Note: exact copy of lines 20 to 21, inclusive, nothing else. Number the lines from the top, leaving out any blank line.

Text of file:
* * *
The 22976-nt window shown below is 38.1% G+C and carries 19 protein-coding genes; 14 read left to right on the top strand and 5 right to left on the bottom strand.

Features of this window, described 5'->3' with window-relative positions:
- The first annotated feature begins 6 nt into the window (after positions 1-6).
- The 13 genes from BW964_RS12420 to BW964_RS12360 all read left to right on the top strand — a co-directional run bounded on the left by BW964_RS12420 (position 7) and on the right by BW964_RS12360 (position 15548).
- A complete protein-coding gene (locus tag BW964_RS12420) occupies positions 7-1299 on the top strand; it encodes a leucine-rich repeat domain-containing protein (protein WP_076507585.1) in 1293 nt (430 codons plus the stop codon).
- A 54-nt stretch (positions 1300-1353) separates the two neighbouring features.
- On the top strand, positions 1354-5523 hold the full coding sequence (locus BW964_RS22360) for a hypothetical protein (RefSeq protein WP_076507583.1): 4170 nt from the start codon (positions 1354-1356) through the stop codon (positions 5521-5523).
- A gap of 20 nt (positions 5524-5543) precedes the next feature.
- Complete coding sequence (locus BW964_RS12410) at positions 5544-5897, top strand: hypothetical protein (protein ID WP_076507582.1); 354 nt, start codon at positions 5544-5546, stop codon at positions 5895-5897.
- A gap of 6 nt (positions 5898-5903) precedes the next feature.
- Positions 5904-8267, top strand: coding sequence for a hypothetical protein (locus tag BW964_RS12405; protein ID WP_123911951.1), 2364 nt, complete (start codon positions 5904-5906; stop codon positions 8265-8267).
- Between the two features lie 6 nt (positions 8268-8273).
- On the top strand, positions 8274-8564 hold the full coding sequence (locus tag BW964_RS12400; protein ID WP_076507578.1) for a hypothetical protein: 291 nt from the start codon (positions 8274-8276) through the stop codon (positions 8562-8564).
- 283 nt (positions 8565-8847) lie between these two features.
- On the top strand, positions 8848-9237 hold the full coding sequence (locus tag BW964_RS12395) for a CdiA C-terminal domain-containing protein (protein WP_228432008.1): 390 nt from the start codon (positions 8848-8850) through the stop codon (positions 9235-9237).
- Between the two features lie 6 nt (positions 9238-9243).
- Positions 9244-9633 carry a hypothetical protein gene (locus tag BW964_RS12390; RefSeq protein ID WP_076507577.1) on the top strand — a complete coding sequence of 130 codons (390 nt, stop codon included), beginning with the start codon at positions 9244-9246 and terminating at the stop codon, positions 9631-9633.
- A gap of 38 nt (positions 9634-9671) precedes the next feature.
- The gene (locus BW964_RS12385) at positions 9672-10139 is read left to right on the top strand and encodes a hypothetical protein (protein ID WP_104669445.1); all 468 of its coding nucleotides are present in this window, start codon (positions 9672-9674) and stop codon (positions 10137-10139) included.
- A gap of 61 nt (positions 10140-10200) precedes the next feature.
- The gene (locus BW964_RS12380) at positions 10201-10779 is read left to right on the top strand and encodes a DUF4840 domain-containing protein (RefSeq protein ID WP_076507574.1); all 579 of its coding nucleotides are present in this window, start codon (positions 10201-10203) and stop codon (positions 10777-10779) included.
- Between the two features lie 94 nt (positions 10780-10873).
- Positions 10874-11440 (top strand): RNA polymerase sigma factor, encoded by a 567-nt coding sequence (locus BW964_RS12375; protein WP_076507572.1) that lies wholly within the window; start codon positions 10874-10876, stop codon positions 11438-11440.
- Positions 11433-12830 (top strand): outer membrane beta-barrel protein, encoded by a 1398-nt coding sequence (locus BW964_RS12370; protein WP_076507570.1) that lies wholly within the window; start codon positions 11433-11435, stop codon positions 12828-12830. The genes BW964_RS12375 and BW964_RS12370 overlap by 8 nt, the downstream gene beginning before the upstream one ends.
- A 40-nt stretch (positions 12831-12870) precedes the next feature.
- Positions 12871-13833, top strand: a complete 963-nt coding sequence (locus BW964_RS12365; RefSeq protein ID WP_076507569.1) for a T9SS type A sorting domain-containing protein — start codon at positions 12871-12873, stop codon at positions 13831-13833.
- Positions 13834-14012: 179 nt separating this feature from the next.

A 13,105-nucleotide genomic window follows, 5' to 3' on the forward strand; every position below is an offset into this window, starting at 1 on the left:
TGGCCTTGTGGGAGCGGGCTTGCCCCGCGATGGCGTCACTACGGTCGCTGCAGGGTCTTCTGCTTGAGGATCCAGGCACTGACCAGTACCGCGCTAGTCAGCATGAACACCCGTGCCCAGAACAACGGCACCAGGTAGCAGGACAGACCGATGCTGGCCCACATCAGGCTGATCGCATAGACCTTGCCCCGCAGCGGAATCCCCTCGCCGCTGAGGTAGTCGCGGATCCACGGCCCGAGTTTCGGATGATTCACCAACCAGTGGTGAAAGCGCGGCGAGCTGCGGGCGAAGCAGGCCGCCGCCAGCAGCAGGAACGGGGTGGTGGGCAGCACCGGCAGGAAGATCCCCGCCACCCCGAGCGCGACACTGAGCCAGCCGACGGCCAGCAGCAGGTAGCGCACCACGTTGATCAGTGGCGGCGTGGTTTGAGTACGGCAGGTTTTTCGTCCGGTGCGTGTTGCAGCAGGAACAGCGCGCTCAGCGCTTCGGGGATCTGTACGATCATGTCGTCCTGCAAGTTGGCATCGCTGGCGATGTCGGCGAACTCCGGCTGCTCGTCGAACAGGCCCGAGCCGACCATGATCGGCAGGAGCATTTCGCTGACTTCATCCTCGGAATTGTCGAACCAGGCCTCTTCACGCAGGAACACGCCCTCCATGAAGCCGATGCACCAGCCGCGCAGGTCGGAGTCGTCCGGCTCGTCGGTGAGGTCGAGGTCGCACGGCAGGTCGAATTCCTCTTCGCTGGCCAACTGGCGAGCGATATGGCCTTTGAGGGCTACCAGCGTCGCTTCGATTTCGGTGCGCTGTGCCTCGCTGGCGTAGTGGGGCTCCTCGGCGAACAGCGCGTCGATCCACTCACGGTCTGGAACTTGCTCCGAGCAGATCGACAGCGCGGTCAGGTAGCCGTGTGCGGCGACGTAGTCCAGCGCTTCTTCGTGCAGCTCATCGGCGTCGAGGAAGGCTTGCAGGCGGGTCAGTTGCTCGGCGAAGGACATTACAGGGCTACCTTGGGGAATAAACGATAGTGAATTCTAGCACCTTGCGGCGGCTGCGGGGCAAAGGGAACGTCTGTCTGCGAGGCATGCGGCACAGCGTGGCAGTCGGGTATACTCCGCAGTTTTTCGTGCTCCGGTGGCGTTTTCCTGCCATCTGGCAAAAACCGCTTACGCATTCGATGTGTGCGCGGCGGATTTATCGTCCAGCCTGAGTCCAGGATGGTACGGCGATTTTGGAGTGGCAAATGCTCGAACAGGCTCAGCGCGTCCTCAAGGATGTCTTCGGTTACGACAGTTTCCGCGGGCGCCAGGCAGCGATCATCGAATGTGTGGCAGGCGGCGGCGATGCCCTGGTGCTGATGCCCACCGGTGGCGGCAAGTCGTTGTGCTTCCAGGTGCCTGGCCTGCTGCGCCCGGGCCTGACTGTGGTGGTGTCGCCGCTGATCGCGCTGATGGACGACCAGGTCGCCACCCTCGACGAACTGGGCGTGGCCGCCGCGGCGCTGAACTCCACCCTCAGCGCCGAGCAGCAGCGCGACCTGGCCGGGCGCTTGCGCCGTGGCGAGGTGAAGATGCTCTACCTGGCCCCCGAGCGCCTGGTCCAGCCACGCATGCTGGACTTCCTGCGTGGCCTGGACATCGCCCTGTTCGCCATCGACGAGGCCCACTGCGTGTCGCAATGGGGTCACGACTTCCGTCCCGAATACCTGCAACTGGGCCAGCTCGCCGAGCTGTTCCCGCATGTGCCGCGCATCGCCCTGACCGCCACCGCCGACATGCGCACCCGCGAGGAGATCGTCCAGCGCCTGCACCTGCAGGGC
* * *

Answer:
- A gap of 61 nt (positions 10140-10200) precedes the next feature.
- The gene (locus BW964_RS12380) at positions 10201-10779 is read left to right on the top strand and encodes a DUF4840 domain-containing protein (RefSeq protein ID WP_076507574.1); all 579 of its coding nucleotides are present in this window, start codon (positions 10201-10203) and stop codon (positions 10777-10779) included.